Mother Africa

Last January, in a dusty West African city known to most
Westerners only for its grisly coups and AK-47-toting children,
women’s history took a giant step forward. Ellen Johnson-Sirleaf, a
67-year-old former waitress, was sworn in as the president of
Liberia, becoming the first female ever elected head of state in
modern Africa. Liberian women had marched to the polls in
unprecedented numbers to propel ‘Mama Ellen’ to a 60 to 40 percent
victory over her opponent, former soccer star George Weah.

Liberian women aren’t the only ones mobilizing across
sub-Saharan Africa. In the past few years, females have ascended to
heights of power unimaginable just a decade ago. In 2004, Kenya’s
Wangari Maathai, founder of the Green Belt Movement, became the
first African woman to win the Nobel Peace Prize. Since 2003,
Nigeria’s finance minister, Ngozi Okonjo-Iweala, has reined in
corruption where her male predecessors had failed. Both Mozambique
and the twin-island nation of S?o Tom? and Principe have women
prime ministers, and South Africa’s deputy president and health
minister are both female. Rwanda’s parliament is 49 percent female
(a higher proportion than in any other nation in the world);
Burundi’s is 30 percent female; and Tanzania’s recently sworn in
body is made up of 30 percent women.

How much difference any of this will make is yet to be seen.
Gender-specific issues such as domestic violence, polygamy, female
genital mutilation, and discriminatory land-ownership and
inheritance laws are likely to come under greater scrutiny, but the
more significant shift may be more subtle, according to Charlotte
Bunch, founding executive director of the New Brunswick, New
Jersey-based Center for Women’s Global Leadership. Women tend to
make the biggest impact, she says, in the areas of social cohesion
and infrastructure. ‘They tend to pay more attention to the things
that keep people’s daily lives together — to the water pump
instead of the trucks to go to market.’

The generation of women currently coming to power in Africa,
says Bunch, is likely to follow this paradigm, given the armed
conflicts so many of them have experienced firsthand. ‘Really
trying to think about peace and security,’ she says, ‘tends to call
upon the best of the traits that women have traditionally
exhibited.’ (Traits, she emphasizes, that have less to do with
biology than with women’s role in society, which has generally been
‘to bring people together and to move communities forward.’)

Given her history — a widowed mother of four, she spent a year
in prison under former dictator Samuel Doe-Johnson-Sirleaf can’t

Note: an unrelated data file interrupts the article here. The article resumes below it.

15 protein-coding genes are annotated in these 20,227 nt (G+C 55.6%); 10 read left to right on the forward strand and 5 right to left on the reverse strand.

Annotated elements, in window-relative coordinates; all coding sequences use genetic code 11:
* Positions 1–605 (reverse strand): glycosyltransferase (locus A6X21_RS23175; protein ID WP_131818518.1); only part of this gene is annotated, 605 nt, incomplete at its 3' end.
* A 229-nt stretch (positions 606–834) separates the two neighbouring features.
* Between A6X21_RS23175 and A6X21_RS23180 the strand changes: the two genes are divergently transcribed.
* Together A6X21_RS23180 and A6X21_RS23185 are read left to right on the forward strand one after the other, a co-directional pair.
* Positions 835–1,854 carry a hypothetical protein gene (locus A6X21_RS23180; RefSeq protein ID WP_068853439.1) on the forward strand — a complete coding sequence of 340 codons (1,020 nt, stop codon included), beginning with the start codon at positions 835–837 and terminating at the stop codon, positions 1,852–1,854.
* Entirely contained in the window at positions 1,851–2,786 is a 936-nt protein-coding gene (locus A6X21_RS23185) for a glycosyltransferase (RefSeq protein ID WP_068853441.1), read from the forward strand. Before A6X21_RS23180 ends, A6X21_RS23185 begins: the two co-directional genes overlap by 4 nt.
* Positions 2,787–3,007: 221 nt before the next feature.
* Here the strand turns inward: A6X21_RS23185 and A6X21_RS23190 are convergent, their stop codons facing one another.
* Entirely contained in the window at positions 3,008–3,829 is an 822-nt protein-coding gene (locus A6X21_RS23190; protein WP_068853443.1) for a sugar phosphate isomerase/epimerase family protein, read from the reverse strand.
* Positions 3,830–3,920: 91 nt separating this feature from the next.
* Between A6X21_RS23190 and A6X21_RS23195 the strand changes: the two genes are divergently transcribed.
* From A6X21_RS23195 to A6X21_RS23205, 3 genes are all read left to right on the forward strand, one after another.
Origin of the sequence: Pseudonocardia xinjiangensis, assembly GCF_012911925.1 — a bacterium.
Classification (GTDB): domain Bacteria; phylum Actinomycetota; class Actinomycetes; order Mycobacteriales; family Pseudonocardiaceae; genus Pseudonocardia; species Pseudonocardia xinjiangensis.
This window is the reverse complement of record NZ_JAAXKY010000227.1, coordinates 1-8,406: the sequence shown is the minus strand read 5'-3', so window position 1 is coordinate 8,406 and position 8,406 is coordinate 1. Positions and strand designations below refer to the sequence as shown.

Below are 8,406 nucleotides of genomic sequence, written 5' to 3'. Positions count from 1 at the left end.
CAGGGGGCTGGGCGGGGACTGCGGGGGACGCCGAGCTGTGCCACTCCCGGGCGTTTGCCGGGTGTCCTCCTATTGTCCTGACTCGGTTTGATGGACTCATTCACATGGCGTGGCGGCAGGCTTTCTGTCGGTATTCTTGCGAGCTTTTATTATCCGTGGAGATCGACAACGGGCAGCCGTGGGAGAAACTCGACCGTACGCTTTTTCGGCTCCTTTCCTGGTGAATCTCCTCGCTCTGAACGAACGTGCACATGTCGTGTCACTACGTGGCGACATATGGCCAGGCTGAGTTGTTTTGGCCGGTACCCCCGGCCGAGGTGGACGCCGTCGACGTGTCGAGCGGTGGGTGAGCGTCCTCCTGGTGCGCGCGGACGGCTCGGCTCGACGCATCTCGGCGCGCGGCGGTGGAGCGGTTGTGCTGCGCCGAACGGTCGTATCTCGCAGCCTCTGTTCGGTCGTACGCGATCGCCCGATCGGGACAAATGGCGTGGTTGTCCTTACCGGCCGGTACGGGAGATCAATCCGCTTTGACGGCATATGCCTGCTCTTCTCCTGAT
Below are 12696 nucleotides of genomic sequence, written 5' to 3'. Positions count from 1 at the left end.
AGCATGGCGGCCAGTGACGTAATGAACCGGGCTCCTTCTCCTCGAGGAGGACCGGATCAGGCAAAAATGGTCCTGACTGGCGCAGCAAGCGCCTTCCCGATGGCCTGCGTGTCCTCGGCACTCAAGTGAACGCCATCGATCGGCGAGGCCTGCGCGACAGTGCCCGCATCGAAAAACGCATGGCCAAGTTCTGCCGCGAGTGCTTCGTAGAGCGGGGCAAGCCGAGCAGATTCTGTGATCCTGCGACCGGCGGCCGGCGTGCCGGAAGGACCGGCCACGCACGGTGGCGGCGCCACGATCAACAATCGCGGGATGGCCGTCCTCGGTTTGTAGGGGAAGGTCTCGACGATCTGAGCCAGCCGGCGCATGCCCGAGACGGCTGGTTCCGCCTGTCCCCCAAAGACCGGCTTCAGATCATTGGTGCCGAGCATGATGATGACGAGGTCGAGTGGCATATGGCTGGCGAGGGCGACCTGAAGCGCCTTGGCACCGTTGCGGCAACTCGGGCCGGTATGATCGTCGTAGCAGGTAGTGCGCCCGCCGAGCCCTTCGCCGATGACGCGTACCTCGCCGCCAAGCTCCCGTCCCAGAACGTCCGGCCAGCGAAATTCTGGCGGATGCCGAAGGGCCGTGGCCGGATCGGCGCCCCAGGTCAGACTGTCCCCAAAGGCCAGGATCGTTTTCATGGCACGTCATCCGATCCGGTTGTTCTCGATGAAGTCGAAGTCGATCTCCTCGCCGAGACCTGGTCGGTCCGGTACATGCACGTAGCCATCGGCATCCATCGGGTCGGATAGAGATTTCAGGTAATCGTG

help but approach her job from a new perspective, says Morris
Dukuly, a spokesman for the new president.

Pledging to ‘do away with the imperial presidency,’ as Dukuly
puts it, and to stamp out corruption, rebuild her country, and
reconcile its people after the 14-year civil war that killed nearly
a quarter of a million, the Harvard-educated leader has put
education at the forefront of her mandate. And this is paramount,
says Tshiya Subayi, a Washington-based health official for the
World Bank. When women are educated, she explains, they gain the
tools to assert themselves on everything from demanding property
rights to insisting that their partners use condoms.

Wangari Maathai, whose work with the Green Belt Movement has
focused on the connection between environmental stewardship and
peace, is hopeful that the new emphasis will extend to education
about the land. After all, she says, ‘it’s women who are the first
victims of environmental degradation.’ She is also looking to
Africa’s new leaders to provide ‘government that is devoid of
corruption and greed for power,’ and to address issues, like the
alleviation of poverty, that have gotten short shrift in the past.
‘We really have to right that history,’ says Maathai, ‘to
demonstrate that we are different, so that in the future we can say
that when women have assumed power, things have changed.’

In fact, there is already evidence of progress. In November, the
women of Kenya played an instrumental role in voting down a draft
constitution they deemed too vague in its time frame and specifics
for reform; far more significantly, the Protocol to the African
Charter on Human and Peoples’ Rights on the Rights of Women in
Africa went into effect that same month, after ratification by 15
countries. Beyond providing a comprehensive legal framework for
women’s human rights, the protocol guarantees a wide range of
gender-specific civil, political, economic, social, and cultural
freedoms.

The biggest challenge now, says Bunch, may be overcoming
unrealistic expectations. ‘When you get new political actors in
power,’ she says, ‘the problems are still fundamental and
structural, and the amount of space to bring change can sometimes
be disappointing to people. The fact that you have a woman leader
doesn’t mean she’s going to be able to solve everything right
away.’

Given the length of time they’ve been suffering, the women of
Africa may not mind a little wait.

UTNE
UTNE
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